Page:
1 October 2007 in Business | Comments enabled

I’ve been thinking about this for a while – why doesn’t an organisation such as the W3C undertake the development of an HTML rendering engine that can be used by all browser makers? Ignore that they may not have developers or money for a moment.

It strikes me that one of the bigger slow downs in web application development is trying to deliver for multiple browsers that supposedly support all the same standards. There is very very little benefit to any one browser being ahead of the pack in terms of standards support because developers still need to build for all browsers and their employers need to pay for that (read: zero competitive advantage in building the most advanced rendering engine).

If browser makers focused more on the chrome and value-add features I’m sure we should see some terrific innovation in browsers. Feature additions to a renderer, outside the standards support, only serves to splinter said standards.

The same could be extended to elements of that browser, e.g. the javascript engine.

believes this would be the worst case scenario – there would be no innovation of the underlying engine. My argument is that standards move slowly and, despite their being 5 major browser makers I can think of, innovation of the renderer is somewhat slow anyway. Perhaps because there is no major competitive advantage for supporting new standards when nobody else supports them yet?

All very pie in the sky but sometimes it is worth pondering the theoretical.


Average Rating: 4.8 out of 5 based on 266 user reviews.

4 comments. Add your own comment.

John Rusk says 1 October 2007 @ 19:10


Have you read Eric Sink’s story on his experiences (http://www.ericsink.com/Browser_Wars.html )?

He worked for a company which sold the “guts” of a browser:

“Instead of selling a browser to end users we developed core technology and sold it to corporations who in turn provided it to their end users. We considered ourselves to be the arms dealer for the browser wars. Over 120 companies licensed [our product]”

The trouble was, one of those companies was Microsoft:

“We sold our browser technology to 120 companies, but one of them slaughtered the other 119″

Sad, but still an interesting story.

John-Daniel Trask says 1 October 2007 @ 19:20

Ah yes, I forgot about Spyglass back in the day – cheers for the reminder John.

My view is that the core renderer would not allowed to be modified which clearly was not the case with spyglass.

– JD

Johnny-johnny says 1 October 2007 @ 20:35

Hey JD, It sounds like we just have different perspectives…

Your assertion that “There is very very little benefit to any one browser being ahead of the pack” is almost EXACTLY the same argument I would use against browser communism.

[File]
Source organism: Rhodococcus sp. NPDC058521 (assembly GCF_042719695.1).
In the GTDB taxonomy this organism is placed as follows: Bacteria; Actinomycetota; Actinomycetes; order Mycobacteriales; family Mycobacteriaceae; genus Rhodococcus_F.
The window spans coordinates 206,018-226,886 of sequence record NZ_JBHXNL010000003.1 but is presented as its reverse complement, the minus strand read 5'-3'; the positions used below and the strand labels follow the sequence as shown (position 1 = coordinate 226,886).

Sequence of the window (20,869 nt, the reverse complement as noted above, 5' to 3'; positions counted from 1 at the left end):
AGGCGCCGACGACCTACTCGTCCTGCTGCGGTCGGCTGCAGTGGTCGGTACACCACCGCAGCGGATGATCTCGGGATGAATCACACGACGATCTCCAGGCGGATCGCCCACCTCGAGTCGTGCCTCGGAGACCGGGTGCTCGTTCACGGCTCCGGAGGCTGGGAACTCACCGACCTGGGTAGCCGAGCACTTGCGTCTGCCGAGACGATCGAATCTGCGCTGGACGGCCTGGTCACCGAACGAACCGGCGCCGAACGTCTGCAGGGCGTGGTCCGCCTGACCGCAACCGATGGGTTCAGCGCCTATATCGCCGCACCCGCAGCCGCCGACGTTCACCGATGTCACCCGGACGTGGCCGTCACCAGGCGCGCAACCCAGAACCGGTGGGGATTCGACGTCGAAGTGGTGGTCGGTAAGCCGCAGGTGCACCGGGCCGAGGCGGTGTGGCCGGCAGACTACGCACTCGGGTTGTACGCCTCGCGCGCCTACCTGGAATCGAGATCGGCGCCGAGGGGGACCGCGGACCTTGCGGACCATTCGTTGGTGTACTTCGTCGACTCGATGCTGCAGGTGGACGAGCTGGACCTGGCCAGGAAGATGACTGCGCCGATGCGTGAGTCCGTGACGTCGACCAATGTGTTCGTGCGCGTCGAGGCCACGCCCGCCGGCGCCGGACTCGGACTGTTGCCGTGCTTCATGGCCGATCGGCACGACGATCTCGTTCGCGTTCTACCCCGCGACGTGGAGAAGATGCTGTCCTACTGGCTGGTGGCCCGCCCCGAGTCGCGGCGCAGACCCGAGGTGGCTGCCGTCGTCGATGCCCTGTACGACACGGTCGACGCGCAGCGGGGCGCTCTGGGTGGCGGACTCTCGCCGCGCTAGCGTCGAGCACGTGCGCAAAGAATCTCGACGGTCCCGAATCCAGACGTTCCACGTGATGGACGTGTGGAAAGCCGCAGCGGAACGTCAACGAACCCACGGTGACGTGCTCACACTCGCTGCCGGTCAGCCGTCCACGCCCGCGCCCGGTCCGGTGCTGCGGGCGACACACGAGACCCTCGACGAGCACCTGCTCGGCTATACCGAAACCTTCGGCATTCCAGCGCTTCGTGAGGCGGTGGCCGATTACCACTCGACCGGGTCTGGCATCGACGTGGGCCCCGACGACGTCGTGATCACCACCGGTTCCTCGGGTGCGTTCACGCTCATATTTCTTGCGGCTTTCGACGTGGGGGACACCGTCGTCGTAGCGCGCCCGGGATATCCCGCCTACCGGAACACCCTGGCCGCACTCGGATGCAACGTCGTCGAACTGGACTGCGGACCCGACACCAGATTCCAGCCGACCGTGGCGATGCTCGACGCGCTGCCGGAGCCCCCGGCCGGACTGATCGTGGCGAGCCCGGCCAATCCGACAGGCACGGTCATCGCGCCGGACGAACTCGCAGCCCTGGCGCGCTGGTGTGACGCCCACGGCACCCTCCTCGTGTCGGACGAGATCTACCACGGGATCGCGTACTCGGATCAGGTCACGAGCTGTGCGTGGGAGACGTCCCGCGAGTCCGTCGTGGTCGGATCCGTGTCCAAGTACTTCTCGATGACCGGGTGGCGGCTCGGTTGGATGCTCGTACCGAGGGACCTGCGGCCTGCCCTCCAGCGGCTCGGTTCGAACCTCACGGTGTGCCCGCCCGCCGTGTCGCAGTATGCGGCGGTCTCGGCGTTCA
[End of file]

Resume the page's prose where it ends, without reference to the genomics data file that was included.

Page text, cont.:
If we all had to use the same rendering engine then there would be no chance of innovation. Look what happened when IE6 became so dominant, Microsoft actually dismantled the IE development team. Fast forward a few years and you have a Mozilla Foundation slowly eating into your lead and out-innovating. Then Microsoft were then forced to rebuild that team and work on a new version.

Another side effect from browser communism would be that *all* websites would be effectively held ransom by whichever group developed the engine. Scary. It should be the other way around.

I think if we look more closely at the Mozilla Foundation you might be looking at your near ideal scenario. There IS “terrific innovation” here, troll through the different projects that are being worked on… The W3C and their Standards are driving the development of the rendering engine. And there are masses of groups and people who are working on those “value-add features”. I can’t live (or do my job well) without my Firefox Add-ons!

IMHO a free (and voluntary) market is far better at meeting the needs of users than some commie/socialist alternative.

P.S. I’ve tried hard not to argue about the impossibility of your theory ever happening from a purely logistical/detail point of view… If you could get all people to agree on following this path your talents are wasted online… head to the Middle East and solve all their problems instead.

Matthew Cruickshank says 2 October 2007 @ 09:30

The W3C tried to make their own reference implementation of web standards. The result was Amaya… a freakishly awkward and easily confused creature that forgot text and images while making the bizarre assumption that every page was editable.

The “why don’t we stop the fussin’ and feudin’ and work together” is a great way to mine salt but it doesn’t tend to result in good software. The rare examples of success tend to be in stagnant infrastructure software, rather than bleeding-edge browser development that’s still challenged with integrating E4X/SVG/HTML5/APNG/Python/Ruby/et al.

I imagine that a 3rd party would write their own browser anyway and hold people into their idea of the web with proprietary tags. Or they just wouldn’t call it a browser, they’d call it Silverlight, and we’d have consistency with an entirely different problem.

Leave a Comment

Name (required)

E-mail (required - not published)


Your comment: